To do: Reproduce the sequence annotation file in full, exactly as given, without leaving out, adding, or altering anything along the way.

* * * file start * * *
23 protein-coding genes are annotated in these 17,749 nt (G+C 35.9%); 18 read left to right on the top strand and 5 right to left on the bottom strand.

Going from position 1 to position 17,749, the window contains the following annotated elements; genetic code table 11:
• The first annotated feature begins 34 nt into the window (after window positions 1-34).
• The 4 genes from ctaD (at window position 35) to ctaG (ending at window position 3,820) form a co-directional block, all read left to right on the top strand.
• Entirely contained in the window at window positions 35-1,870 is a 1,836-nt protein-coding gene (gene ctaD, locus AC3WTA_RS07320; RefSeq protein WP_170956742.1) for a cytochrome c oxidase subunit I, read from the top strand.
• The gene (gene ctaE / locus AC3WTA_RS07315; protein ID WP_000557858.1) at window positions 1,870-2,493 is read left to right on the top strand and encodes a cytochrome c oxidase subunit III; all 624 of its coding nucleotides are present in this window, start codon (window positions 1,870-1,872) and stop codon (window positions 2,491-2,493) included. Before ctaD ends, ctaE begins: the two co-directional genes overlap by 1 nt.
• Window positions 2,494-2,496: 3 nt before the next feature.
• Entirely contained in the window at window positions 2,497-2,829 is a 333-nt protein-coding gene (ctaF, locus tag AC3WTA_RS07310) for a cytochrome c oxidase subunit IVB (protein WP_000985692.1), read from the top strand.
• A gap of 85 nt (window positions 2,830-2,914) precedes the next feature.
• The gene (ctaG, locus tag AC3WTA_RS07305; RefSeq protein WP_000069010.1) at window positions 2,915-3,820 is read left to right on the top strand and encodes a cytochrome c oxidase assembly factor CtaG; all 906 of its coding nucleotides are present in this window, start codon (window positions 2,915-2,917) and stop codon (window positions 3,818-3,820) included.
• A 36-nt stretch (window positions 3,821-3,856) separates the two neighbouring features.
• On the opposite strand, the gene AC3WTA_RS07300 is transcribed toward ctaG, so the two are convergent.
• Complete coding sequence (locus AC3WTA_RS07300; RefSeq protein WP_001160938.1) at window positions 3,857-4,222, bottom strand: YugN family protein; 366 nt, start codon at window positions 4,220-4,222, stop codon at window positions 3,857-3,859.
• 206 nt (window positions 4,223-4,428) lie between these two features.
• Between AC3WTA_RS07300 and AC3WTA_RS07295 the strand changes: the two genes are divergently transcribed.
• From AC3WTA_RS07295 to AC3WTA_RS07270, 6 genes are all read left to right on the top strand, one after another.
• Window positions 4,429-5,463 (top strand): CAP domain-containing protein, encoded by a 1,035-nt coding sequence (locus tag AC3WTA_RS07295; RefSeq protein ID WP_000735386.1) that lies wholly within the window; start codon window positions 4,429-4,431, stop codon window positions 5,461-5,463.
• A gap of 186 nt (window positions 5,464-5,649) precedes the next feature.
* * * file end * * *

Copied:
23 protein-coding genes are annotated in these 17,749 nt (G+C 35.9%); 18 read left to right on the top strand and 5 right to left on the bottom strand.

Going from position 1 to position 17,749, the window contains the following annotated elements; genetic code table 11:
• The first annotated feature begins 34 nt into the window (after window positions 1-34).
• The 4 genes from ctaD (at window position 35) to ctaG (ending at window position 3,820) form a co-directional block, all read left to right on the top strand.
• Entirely contained in the window at window positions 35-1,870 is a 1,836-nt protein-coding gene (gene ctaD, locus AC3WTA_RS07320; RefSeq protein WP_170956742.1) for a cytochrome c oxidase subunit I, read from the top strand.
• The gene (gene ctaE / locus AC3WTA_RS07315; protein ID WP_000557858.1) at window positions 1,870-2,493 is read left to right on the top strand and encodes a cytochrome c oxidase subunit III; all 624 of its coding nucleotides are present in this window, start codon (window positions 1,870-1,872) and stop codon (window positions 2,491-2,493) included. Before ctaD ends, ctaE begins: the two co-directional genes overlap by 1 nt.
• Window positions 2,494-2,496: 3 nt before the next feature.
• Entirely contained in the window at window positions 2,497-2,829 is a 333-nt protein-coding gene (ctaF, locus tag AC3WTA_RS07310) for a cytochrome c oxidase subunit IVB (protein WP_000985692.1), read from the top strand.
• A gap of 85 nt (window positions 2,830-2,914) precedes the next feature.
• The gene (ctaG, locus tag AC3WTA_RS07305; RefSeq protein WP_000069010.1) at window positions 2,915-3,820 is read left to right on the top strand and encodes a cytochrome c oxidase assembly factor CtaG; all 906 of its coding nucleotides are present in this window, start codon (window positions 2,915-2,917) and stop codon (window positions 3,818-3,820) included.
• A 36-nt stretch (window positions 3,821-3,856) separates the two neighbouring features.
• On the opposite strand, the gene AC3WTA_RS07300 is transcribed toward ctaG, so the two are convergent.
• Complete coding sequence (locus AC3WTA_RS07300; RefSeq protein WP_001160938.1) at window positions 3,857-4,222, bottom strand: YugN family protein; 366 nt, start codon at window positions 4,220-4,222, stop codon at window positions 3,857-3,859.
• 206 nt (window positions 4,223-4,428) lie between these two features.
• Between AC3WTA_RS07300 and AC3WTA_RS07295 the strand changes: the two genes are divergently transcribed.
• From AC3WTA_RS07295 to AC3WTA_RS07270, 6 genes are all read left to right on the top strand, one after another.
• Window positions 4,429-5,463 (top strand): CAP domain-containing protein, encoded by a 1,035-nt coding sequence (locus tag AC3WTA_RS07295; RefSeq protein ID WP_000735386.1) that lies wholly within the window; start codon window positions 4,429-4,431, stop codon window positions 5,461-5,463.
• A gap of 186 nt (window positions 5,464-5,649) precedes the next feature.